Do you think restaurants in general are getting more casual?
JS: Yes, for better and for worse. There certainly are a lot more casual restaurants than ever before. I think the economy has a lot to do with it at first. But ultimately I think the consumer is much more educated and knowledgeable about food than ever before. If you're going to charge $30 for a roasted piece of lamb, it needs to taste amazing, be perfectly cooked and seasoned and come from a reputable source. The upside is that we are now eating better food, at more sustainably driven restaurants, and supporting local farmers and artisans.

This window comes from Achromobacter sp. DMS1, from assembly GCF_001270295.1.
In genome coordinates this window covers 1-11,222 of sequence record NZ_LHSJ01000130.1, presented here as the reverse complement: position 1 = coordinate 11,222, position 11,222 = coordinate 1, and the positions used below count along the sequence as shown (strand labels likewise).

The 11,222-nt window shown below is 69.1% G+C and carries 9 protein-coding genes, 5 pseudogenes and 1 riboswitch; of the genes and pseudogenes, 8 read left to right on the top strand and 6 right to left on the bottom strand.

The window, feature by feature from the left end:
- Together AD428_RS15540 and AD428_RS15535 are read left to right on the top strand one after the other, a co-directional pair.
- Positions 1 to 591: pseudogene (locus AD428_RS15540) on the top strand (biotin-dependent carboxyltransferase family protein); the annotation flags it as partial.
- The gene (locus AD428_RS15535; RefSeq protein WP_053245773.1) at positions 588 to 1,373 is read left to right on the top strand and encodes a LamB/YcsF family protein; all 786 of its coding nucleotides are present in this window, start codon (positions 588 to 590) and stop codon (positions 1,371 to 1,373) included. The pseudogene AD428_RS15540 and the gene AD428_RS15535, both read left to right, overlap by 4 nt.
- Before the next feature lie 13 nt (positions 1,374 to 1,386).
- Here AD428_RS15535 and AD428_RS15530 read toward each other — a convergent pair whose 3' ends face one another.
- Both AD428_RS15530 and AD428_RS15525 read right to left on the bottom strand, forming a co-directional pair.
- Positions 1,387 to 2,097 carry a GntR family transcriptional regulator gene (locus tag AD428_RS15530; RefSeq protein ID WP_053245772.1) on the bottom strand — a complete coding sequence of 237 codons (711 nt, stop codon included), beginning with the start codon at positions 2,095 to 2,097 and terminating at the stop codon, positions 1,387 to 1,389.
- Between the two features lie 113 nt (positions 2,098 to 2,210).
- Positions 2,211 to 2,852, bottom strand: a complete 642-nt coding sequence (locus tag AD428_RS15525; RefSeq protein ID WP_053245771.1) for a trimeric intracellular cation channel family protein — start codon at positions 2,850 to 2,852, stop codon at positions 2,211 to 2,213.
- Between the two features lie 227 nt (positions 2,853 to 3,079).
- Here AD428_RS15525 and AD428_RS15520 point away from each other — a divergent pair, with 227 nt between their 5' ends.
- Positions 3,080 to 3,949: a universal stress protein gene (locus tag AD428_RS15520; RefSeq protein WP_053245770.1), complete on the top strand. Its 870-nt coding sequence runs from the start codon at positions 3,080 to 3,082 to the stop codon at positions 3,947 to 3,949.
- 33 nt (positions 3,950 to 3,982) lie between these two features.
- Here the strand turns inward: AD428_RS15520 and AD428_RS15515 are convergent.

BG: The downside is the misconception from some restaurateurs that because they are running a more casual concept, some of the standards of high-end cuisine do not relate—and this is where things go wrong. Just because a restaurant is casual, it doesn’t mean that it should not still have quality, attentive service, high cleanliness standards and focus. I hope that with the influx of casual restaurants from experienced and seasoned industry workers this becomes less and less of an issue.
What techniques do you use from your previous training? What do you do that's different from your non-classically-trained competitors?
BG: We have a very traditional brown stock in our gravy, a gastrique for our Angus Chili, béchamel base for our Smoked Cheddar Sauce, and incorporate our sausage-making training. Even a classic custard technique has influenced how we prepare our slow-cooked egg on our breakfast sandwich.